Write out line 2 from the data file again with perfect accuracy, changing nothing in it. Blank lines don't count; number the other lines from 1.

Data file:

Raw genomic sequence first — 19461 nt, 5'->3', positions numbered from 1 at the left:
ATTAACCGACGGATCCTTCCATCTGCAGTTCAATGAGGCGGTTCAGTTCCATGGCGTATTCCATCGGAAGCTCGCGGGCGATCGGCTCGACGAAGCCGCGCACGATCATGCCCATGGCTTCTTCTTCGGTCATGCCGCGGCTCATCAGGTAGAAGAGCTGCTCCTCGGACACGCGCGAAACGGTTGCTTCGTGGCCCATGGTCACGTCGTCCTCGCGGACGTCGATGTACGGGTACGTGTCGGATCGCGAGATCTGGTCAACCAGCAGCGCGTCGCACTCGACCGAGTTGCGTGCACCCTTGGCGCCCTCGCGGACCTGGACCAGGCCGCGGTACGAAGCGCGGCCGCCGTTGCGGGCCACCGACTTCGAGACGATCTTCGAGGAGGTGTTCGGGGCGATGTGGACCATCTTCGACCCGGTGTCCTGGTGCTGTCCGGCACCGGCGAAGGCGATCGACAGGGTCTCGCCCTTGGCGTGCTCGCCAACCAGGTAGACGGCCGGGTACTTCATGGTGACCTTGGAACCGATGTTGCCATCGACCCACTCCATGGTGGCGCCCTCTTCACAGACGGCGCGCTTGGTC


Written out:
ATTAACCGACGGATCCTTCCATCTGCAGTTCAATGAGGCGGTTCAGTTCCATGGCGTATTCCATCGGAAGCTCGCGGGCGATCGGCTCGACGAAGCCGCGCACGATCATGCCCATGGCTTCTTCTTCGGTCATGCCGCGGCTCATCAGGTAGAAGAGCTGCTCCTCGGACACGCGCGAAACGGTTGCTTCGTGGCCCATGGTCACGTCGTCCTCGCGGACGTCGATGTACGGGTACGTGTCGGATCGCGAGATCTGGTCAACCAGCAGCGCGTCGCACTCGACCGAGTTGCGTGCACCCTTGGCGCCCTCGCGGACCTGGACCAGGCCGCGGTACGAAGCGCGGCCGCCGTTGCGGGCCACCGACTTCGAGACGATCTTCGAGGAGGTGTTCGGGGCGATGTGGACCATCTTCGACCCGGTGTCCTGGTGCTGTCCGGCACCGGCGAAGGCGATCGACAGGGTCTCGCCCTTGGCGTGCTCGCCAACCAGGTAGACGGCCGGGTACTTCATGGTGACCTTGGAACCGATGTTGCCATCGACCCACTCCATGGTGGCGCCCTCTTCACAGACGGCGCGCTTGGTC